Peter Tarnoff, a seasoned diplomat whose work behind the scenes for presidents Jimmy Carter and Bill Clinton included establishing a secret channel to Fidel Castro and helping arrange the escape of six U.S. Embassy officials from Iran, an escapade later depicted in the 2012 movie “Argo,” died on Nov. 1 at his home in San Francisco.
His wife, Mathea Falco, said the cause of death was complications of Parkinson’s disease.
Mr. Tarnoff was part of a cohort of Foreign Service officers who, inspired by the words of President John F. Kennedy, joined the American diplomatic corps in the early 1960s.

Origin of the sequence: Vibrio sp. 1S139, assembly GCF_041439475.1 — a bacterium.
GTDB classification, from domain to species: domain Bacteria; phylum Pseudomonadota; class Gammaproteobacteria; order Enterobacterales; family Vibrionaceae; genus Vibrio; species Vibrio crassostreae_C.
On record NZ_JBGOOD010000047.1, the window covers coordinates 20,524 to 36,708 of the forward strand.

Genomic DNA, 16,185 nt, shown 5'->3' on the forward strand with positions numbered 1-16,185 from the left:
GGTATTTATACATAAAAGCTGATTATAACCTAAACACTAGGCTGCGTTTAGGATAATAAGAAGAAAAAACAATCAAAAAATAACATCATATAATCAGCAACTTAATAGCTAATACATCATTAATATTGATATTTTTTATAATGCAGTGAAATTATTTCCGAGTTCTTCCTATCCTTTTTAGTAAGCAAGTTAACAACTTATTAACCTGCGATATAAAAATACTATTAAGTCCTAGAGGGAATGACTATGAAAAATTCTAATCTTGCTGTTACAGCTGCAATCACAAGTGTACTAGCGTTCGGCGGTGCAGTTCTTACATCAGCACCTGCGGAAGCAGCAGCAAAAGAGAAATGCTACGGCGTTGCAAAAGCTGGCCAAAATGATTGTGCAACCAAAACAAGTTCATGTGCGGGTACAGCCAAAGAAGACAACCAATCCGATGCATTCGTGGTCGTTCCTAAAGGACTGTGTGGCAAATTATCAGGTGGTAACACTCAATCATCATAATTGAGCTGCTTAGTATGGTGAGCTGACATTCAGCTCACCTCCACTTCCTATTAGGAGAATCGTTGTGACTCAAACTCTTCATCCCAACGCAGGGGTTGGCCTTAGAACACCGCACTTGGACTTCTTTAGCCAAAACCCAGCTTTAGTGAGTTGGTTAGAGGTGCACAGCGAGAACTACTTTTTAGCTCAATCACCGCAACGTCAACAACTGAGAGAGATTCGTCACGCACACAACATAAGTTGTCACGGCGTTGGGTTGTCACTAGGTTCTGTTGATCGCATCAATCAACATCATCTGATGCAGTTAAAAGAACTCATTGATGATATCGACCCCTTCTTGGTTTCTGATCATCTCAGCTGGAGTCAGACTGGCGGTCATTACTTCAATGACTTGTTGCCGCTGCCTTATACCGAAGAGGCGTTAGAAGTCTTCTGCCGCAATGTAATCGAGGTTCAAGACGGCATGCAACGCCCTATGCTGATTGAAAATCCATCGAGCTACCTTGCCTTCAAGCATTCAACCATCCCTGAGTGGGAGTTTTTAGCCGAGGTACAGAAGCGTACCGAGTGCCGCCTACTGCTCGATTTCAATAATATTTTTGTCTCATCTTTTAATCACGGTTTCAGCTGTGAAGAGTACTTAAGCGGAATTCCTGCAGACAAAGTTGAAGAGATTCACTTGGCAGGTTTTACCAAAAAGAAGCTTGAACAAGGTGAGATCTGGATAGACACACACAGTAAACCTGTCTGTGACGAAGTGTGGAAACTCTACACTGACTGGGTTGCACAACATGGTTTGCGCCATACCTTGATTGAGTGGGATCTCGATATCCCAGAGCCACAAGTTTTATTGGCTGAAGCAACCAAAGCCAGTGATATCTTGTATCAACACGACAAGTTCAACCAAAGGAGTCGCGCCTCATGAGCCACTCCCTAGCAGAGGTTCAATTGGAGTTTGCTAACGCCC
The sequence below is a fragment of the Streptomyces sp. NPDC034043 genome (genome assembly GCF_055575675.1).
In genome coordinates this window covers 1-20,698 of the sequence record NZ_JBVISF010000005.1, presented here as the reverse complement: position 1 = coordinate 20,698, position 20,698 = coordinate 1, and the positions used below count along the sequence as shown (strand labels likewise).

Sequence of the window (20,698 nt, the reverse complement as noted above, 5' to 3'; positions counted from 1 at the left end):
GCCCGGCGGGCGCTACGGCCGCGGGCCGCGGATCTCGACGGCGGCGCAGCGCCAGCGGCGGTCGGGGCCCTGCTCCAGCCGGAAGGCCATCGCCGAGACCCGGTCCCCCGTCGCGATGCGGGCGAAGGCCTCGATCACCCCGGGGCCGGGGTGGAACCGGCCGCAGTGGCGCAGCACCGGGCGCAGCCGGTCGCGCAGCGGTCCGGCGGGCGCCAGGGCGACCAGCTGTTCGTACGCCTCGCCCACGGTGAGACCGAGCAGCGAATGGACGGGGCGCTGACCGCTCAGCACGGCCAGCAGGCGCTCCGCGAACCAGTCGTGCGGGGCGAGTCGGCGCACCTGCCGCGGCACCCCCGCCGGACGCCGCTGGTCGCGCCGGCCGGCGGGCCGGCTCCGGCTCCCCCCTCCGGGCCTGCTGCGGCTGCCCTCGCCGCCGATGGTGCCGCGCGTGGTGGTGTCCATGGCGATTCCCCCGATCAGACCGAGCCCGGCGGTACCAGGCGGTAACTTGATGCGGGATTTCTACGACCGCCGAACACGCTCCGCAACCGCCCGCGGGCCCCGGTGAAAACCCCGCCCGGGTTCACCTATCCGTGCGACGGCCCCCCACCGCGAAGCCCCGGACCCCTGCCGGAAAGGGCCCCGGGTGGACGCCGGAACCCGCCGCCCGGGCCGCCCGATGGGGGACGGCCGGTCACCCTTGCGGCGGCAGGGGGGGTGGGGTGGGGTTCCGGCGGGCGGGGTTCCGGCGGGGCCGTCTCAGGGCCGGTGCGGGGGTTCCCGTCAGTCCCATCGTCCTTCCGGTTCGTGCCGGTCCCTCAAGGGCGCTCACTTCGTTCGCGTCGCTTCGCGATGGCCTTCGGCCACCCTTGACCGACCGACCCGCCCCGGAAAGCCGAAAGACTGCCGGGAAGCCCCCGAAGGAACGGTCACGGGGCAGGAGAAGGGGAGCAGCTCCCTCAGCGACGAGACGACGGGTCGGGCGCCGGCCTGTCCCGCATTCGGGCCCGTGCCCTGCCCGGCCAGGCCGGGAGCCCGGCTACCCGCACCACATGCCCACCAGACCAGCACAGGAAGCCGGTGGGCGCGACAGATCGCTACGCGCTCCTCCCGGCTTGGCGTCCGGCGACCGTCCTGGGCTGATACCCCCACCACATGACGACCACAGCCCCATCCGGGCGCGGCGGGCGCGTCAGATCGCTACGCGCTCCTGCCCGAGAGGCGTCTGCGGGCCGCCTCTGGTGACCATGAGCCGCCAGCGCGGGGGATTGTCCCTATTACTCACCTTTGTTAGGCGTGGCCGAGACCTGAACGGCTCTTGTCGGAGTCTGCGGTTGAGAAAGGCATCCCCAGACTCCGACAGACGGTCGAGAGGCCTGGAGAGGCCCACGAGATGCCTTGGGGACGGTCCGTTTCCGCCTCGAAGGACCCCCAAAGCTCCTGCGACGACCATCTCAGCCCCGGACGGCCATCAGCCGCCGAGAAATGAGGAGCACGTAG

Many of them cut their teeth on assignment in South Vietnam, and several — among them Mr. Tarnoff, Anthony Lake, Frank Wisner II and Richard Holbrooke — went on to play leading roles in the U.S. foreign policy establishment.
But while outsize personalities like Mr. Holbrooke, a frequent contender for secretary of state, and Mr. Lake, a national security adviser under Bill Clinton, became famous, Mr. Tarnoff preferred to wield his influence out of the public eye.
Peter Tarnoff, Jimmy Carter, Bill Clinton, Fidel Castro, ”, Mathea Falco, Tarnoff, John F, Kennedy, Anthony Lake, Frank Wisner, Richard Holbrooke —, Mr, Holbrooke
Embassy, Foreign Service
Iran, San Francisco, South Vietnam, U.S